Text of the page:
Communication Skills Building for Parents of Preteen Girls

Hispanic FamilyThe U.S. Department of Health and Human Services’ Office on Women’s Health (OWH) developed the Communication Skills Building program to help parents and caregivers improve communication skills with their preteen and teenage daughters. All interested PTA leaders and parents are invited to learn more and get trained on these new resources at one of our webinar events.

Research shows that girls who have strong and open lines of communication with their parents are more likely to finish school and less likely to get involved with drugs and alcohol or become a teenage parent. Experts say important conversations on key prevention topics should begin as early as possible, at least between the ages of 9 and 11.

OWH led focus groups with African-American and Hispanic communities. The focus groups revealed a disconnect between parents’ and daughters’ understanding of each other’s behaviors and expectations. Parents said they needed help learning ways to speak with their daughters. They wanted to learn better ways to talk about hard topics like sex, drugs, and dating. Parents also asked for materials to help them, such as instructional videos and tip sheets.

With the aid of a Facilitator’s Guide, online videos, and a Tip Sheet for Parents, community leaders can now use Communication Skills Building to help educate parents in their communities. Leaders can download and review the Facilitator’s Guide and related tools for African-American and/or Hispanic communities, using them to lead sessions with parents to help practice better parenting skills. PTA leaders are welcome to use the Communication Skills Building tools with any other course designed for parents and caregivers in their communities.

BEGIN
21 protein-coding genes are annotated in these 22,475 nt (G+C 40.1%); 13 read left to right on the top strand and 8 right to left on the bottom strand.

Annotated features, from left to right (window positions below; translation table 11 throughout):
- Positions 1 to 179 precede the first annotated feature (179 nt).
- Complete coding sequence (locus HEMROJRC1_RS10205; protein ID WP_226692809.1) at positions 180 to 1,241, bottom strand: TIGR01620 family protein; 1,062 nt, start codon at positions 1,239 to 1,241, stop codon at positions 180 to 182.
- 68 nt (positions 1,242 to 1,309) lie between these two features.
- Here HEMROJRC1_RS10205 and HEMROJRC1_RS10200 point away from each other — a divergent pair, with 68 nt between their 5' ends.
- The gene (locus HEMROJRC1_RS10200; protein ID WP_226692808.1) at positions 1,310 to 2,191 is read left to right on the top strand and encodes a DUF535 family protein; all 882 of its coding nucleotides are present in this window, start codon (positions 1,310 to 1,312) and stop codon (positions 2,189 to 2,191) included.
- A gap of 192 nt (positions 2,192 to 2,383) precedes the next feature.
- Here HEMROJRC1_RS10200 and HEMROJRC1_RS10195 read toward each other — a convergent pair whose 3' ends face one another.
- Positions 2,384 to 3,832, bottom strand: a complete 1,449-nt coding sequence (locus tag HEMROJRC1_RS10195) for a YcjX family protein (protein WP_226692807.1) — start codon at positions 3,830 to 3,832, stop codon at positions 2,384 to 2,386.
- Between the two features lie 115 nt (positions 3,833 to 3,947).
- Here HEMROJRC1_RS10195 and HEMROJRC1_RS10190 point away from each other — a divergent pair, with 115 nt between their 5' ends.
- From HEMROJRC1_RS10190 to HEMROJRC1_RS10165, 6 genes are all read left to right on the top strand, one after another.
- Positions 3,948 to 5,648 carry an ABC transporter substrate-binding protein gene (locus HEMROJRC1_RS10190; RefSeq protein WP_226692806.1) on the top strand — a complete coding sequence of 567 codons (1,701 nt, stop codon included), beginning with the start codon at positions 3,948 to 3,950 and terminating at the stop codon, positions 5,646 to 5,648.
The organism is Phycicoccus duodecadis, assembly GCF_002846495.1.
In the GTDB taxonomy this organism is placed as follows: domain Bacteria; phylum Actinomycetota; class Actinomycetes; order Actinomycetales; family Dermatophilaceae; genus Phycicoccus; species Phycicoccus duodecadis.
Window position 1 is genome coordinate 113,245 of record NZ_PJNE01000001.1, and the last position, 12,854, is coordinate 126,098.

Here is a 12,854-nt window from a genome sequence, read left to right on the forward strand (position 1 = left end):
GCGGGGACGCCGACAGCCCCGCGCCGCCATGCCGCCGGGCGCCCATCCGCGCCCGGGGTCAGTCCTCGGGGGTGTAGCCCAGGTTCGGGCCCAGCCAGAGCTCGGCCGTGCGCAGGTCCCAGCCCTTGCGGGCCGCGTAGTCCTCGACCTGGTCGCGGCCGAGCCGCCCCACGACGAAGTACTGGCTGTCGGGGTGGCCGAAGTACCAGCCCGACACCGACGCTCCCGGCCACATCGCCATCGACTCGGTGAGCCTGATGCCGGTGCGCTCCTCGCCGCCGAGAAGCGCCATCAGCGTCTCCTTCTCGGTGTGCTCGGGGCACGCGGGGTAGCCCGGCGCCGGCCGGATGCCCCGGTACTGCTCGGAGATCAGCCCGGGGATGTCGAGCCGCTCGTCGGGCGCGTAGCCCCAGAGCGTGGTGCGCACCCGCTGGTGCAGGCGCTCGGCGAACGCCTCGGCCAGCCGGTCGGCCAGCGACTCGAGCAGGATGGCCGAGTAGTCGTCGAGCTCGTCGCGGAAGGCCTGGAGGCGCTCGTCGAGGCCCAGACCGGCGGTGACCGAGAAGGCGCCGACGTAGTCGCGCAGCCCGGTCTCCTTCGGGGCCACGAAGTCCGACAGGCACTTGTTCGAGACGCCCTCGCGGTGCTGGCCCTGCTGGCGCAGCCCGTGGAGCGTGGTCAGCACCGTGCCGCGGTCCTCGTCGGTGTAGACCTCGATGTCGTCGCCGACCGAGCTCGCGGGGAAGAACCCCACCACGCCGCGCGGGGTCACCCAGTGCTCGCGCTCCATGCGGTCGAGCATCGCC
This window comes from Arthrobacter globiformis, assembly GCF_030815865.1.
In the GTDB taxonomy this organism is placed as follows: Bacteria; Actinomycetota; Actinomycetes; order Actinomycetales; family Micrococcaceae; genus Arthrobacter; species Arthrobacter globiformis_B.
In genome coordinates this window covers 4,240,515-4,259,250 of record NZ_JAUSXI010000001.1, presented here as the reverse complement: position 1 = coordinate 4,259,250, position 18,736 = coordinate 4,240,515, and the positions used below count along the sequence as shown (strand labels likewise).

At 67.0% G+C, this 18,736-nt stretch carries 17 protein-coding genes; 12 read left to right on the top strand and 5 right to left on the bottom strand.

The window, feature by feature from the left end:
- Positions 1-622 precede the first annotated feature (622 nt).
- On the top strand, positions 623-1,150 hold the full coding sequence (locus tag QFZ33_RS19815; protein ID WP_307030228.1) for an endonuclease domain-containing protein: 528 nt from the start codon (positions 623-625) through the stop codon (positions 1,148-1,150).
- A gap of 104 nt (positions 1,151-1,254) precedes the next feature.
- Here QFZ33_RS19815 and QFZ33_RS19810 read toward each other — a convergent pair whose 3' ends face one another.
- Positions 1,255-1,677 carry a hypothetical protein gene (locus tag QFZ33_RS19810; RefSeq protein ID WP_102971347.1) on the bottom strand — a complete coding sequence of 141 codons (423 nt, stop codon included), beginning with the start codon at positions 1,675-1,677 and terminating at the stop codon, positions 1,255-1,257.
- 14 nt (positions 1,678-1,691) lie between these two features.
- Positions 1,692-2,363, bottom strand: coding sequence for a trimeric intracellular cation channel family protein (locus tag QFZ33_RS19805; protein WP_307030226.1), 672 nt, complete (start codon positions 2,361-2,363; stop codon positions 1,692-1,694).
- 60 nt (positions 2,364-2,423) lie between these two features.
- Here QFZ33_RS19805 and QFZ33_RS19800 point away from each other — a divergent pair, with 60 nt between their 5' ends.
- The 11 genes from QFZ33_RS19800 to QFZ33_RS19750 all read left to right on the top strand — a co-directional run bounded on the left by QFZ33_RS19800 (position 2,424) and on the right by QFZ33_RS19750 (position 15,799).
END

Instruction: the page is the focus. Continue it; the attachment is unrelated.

Register now to join us for a webinar training event:

  • February 25, 1pm ET (materials targeting African-American communities)
  • February 26, 1pm ET (materials targeting Hispanic communities IN ENGLISH)
  • February 27, 1pm ET (materials targeting Hispanic communities IN SPANISH)

We look forward to sharing these new resources with parents and PTA leaders, like you.

Nancy C. Lee, M.D., is the Deputy Assistant Secretary for Health – Women’s Health and the Director of the Office on Women’s Health (OWH) in the Office of the Assistant Secretary for Health, U.S. Department of Health and Human Services.



  1. Heather B says:

    Start them when they’re young!! We, age appropriately, are teaching communication, gratitude (so hard), respect, making good choices already, as we face middle school/tween/preteen years. We’ve been reading a great new book that we are really excited about, so I just have to share. It’s called “MiddleSchool: The Inside Story- What Kids Tell Us, But Don’t Tell You,” by Cynthia Tobias and Sue Acuna. It has interviews and feedback from middle schoolers, parents and teachers (and a little humor) to help us deal with tackling social media, technology, Internet, gaming, faith, purity, puberty, communication, independence, discipline and accountability, and deepening and strengthening positive, loving relationship. It’s so rich in valuable help as we face these transitional years with our kids. I think everyone with a middle schooler or who will have a middle schooler will benefit from it. I highly recommend it!

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